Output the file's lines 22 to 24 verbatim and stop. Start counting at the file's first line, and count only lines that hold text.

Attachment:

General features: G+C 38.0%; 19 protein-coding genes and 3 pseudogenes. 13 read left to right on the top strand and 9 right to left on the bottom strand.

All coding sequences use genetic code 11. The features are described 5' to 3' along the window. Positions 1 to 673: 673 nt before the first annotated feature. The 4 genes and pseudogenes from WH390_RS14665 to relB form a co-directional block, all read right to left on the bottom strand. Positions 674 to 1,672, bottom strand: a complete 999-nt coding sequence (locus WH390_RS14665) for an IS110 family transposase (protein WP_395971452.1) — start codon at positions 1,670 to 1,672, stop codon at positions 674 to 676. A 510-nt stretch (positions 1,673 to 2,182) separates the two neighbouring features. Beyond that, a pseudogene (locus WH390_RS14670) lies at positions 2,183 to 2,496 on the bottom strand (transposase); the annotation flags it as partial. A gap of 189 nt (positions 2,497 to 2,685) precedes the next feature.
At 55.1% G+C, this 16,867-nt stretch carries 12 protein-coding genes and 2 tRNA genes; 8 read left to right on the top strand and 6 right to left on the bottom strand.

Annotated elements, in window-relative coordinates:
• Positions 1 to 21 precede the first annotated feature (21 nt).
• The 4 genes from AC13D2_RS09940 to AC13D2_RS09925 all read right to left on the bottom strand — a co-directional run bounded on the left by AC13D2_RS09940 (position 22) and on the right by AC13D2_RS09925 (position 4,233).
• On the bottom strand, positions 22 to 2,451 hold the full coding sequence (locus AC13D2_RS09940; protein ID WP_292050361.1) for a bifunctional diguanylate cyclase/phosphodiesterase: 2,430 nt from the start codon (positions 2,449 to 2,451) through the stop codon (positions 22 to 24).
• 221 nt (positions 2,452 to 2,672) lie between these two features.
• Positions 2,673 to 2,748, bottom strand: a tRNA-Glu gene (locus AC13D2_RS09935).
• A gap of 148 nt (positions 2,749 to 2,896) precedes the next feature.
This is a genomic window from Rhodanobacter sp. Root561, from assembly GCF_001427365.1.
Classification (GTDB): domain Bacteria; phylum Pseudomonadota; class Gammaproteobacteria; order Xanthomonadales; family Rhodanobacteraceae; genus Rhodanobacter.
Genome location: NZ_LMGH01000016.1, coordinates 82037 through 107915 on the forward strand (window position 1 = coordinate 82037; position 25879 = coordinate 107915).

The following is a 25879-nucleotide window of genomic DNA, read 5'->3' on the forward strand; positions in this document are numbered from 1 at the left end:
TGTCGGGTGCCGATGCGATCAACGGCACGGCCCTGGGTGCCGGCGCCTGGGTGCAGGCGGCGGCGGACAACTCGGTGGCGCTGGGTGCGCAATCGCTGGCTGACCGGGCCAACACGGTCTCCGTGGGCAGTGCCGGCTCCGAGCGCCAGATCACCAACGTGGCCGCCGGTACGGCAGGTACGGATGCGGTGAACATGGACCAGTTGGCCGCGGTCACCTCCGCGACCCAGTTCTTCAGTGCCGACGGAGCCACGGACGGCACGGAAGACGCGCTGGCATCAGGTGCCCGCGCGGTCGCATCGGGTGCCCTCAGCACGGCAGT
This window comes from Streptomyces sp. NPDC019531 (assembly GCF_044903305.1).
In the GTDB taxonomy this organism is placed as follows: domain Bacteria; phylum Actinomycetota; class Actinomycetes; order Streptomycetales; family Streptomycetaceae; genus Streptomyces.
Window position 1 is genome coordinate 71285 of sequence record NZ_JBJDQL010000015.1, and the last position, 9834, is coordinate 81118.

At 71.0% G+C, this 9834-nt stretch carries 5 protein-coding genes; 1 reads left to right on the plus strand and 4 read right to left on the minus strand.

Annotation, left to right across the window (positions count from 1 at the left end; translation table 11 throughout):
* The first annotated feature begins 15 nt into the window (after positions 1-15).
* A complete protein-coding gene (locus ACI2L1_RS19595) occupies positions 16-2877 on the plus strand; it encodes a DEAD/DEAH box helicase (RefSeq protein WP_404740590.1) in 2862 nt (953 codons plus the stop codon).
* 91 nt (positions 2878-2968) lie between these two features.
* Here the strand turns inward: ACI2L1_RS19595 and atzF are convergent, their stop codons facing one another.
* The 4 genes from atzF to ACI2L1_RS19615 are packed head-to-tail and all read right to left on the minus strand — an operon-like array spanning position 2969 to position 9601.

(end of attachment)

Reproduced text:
* A complete protein-coding gene (locus ACI2L1_RS19595) occupies positions 16-2877 on the plus strand; it encodes a DEAD/DEAH box helicase (RefSeq protein WP_404740590.1) in 2862 nt (953 codons plus the stop codon).
* 91 nt (positions 2878-2968) lie between these two features.
* Here the strand turns inward: ACI2L1_RS19595 and atzF are convergent, their stop codons facing one another.